Kinder Scout (Edale), Peak District

- Camping -

6th - 8th June 2008


This being our second visit to Edale in the year, I wondered what Martin had up his sleeve in terms of a route. It was a camping trip and the first use of the Fieldhead campsite at Edale. The campsite is owned by the Peak District National Park Authority and is located at the Moorland / Visitor Information Centre. Tent pitches are spread over six fields with a separate family field and a small riverside field which is dedicated to backpackers only. There is a separate car park next to the camping fields which have no vehicle access ensuring a quieter, peaceful stay. Previously we had camped at the North Lees campsite in Hathersage but Martin had been keen to try out this site. In all honesty, it is brilliantly located for walks on the Pennine Way and an assault on Kinder Scout. The dynamics of the group changes, as it has a different make-up to that on other Xerox trips.

Tents at Fieldhead campsite, Edale.


Train goes by at Edale campsite; One of up to six fields at Fieldhead campsite.


One of the group's for the Saturday walk up Kinder Scout: John Adams, Bob Smith, Martin Lighten and Steve Rogers.


  I had not taken the day off arrived around 21h30, just before Martin, when it was still light enough to pitch a tent. Vanda was away in Poland. I had used the Tom-Tom to navigate up to the Peak District and was surprised that the device had directed me to Edale via Sparrowpit, which turned out to be spectacularly interesting, given me an appreciation as to Edale's proximity to Mam Tor, near Castleton. Peter Karran and Jane had set up the large kitchen tent and kindly offered us each a hamburger pâté for dinner. Bob Smith, whom I had seen in "yonks", was there too. He had walked the previous day. The next morning, after breakfast, we headed off, Martin, John Adams, Bob Smith, Steve Rogers and myself. At Nag's Head pub, the official start of the Pennine Way, we turned left in the direction of Jacob's Ladder, which had been our return route on a number of occasions.

We reached the signposted T-junction. Continuing on ahead in a westerly direction would have taken us all the way to Kinderlow End. Instead, by turning north, we stayed on the Pennine way for the time being. As we ascended, it became colder and we were soon shrouded in mist. We stopped for tea (see flag markers 001 and 002 near Kinder Low trig point). We continued up the gorge until we reached Kinder Downfall (waterfall), where we turned left, continuing along the Millstone Grit edge of the Kinder plateau and headed northwest until we reached the northern Millstone Grit edge (The Edge) of the Kinder plateau.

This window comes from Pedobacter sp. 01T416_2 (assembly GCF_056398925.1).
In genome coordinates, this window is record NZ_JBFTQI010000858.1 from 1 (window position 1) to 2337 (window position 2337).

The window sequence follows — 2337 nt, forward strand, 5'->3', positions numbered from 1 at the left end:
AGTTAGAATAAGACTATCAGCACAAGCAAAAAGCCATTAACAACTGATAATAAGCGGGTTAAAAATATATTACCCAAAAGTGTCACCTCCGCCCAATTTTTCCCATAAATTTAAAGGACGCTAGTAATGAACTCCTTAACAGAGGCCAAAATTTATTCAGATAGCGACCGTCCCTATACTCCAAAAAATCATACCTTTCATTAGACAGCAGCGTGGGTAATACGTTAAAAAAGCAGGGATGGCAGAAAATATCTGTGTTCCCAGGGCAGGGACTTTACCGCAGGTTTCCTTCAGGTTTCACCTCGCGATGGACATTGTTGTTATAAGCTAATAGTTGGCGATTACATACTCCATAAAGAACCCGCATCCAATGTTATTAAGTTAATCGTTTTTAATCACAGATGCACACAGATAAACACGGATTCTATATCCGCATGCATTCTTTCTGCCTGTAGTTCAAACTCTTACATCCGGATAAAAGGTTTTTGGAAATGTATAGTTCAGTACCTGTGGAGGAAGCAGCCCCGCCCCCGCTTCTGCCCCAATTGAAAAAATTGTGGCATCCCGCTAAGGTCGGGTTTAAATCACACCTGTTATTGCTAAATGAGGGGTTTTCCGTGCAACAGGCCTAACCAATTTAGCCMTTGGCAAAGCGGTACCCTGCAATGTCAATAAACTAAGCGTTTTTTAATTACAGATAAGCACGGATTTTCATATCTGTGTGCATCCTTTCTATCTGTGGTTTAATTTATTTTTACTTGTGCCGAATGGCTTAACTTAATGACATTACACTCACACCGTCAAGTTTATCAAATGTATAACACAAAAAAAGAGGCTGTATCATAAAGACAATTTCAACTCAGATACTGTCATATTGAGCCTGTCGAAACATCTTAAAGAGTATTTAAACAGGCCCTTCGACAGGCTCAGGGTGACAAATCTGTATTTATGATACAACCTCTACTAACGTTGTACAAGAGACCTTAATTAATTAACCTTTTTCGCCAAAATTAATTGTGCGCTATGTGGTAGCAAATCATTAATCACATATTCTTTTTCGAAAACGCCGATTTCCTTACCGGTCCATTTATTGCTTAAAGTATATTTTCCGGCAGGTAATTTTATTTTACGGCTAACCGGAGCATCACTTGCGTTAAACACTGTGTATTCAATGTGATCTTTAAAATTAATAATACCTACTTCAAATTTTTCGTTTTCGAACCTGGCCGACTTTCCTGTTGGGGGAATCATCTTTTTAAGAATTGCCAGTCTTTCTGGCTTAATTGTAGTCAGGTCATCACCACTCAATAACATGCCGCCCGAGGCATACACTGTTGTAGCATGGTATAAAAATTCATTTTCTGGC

Walk from Edale via Jacob's Ladder, Kinder Downfall and the northern edge of Kinder Plateau.


Enclosed path, soon after leaving Nag's Head.


Edale scenery.


Stunning Edale landscape.


En route to Jacob's Ladder.


Surrounded by Peak District farmland.


A  stroll in the country - what a life!.


The four leave the cameraman behind.


Picturesque farmhouse en route.


Peak District is sheep country - Derbyshire premier football team are not called "The Rams" for nothing.


About to ascend Jacob's Ladder.


Looking back towards Edale just before the bridge, at the foot of the ascent of Jacob's Ladder.


Looking back towards Upper Booth, whilst part of the way up Jacob's Ladder, the bridge below partially obscured by trees.


Kinder Scout is a moorland plateau in the Dark Peak of the Derbyshire Peak District. Part of the moor, at 636 metres above sea-level, is the highest point in the Peak District and the highest point in Derbyshire. It is accessible from the villages of Hayfield and Edale. Kinder Downfall is the highest waterfall in the Peak District, at thirty metres. It lies on the River Kinder, where it flows west over the edge of Kinder Scout. The waterfall was formerly known as Kinder Scut, and it is from this that the plateau derives its name. Although usually little more than a trickle in summer, in spate conditions it is impressive. In certain wind conditions (notably when there is a strong west wind), the water is blown back on itself, and the resulting cloud of spray can be seen from several miles away. Below the Downfall the River Kinder flows into Kinder Reservoir.

The rock formations which characterise the edges of the Kinder plateau are formed from a type of sandstone called Millstone Grit. This was laid down in river deltas around 300 million years ago. The way these rocks have been eroded by water, ice and wind has given rise to several distinctive features. The blanket of peat which covers much of the Kinder plateau was formed as a result of extensive waterlogging which began as a result in a change in the climate and tree clearance by early settlers about 6,000 years ago.


In the mist, on the Pennine Way, en route to Kinder Low, probably somewhere near Cluther Rocks.


View of the River Kinder.


Kinder Reservoir.


At Kinder Downfall, Kinder Plateau.


View from the Kinder Plateau, at Kinder Downfall.



KinderScoutEdalePartTwo [1] [2] [3]

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Links to other websites:

  • Official Pennine Way - website

  • Pennine Way - wiki

  • Kinder Scout - wiki

  • Peak District - wiki

  • Moorland Centre, Edale - website

  • Fieldhead campsite - website

  • Edale Valley Tourist Association - website

  • Kinder Scout Trespass - official website

  • Everyday Cycling - Edale loop - website

  • Kinder Downfall from Hayfield - Trekking Britain website

  • Walking via Kinder Reservoir - didicam69 website

  • The Dark Peak - University of Manchester Hiking Club - website

  • National Trust - Kinder Scout - website

  • Edale in the Peak District - website

  • The Old Original Pudding Shop, Bakewell - website

  • Kinder edges from Edale - walk description

  • More incredible Kinder Scout photos - website [1] [2] [3] [4] [5]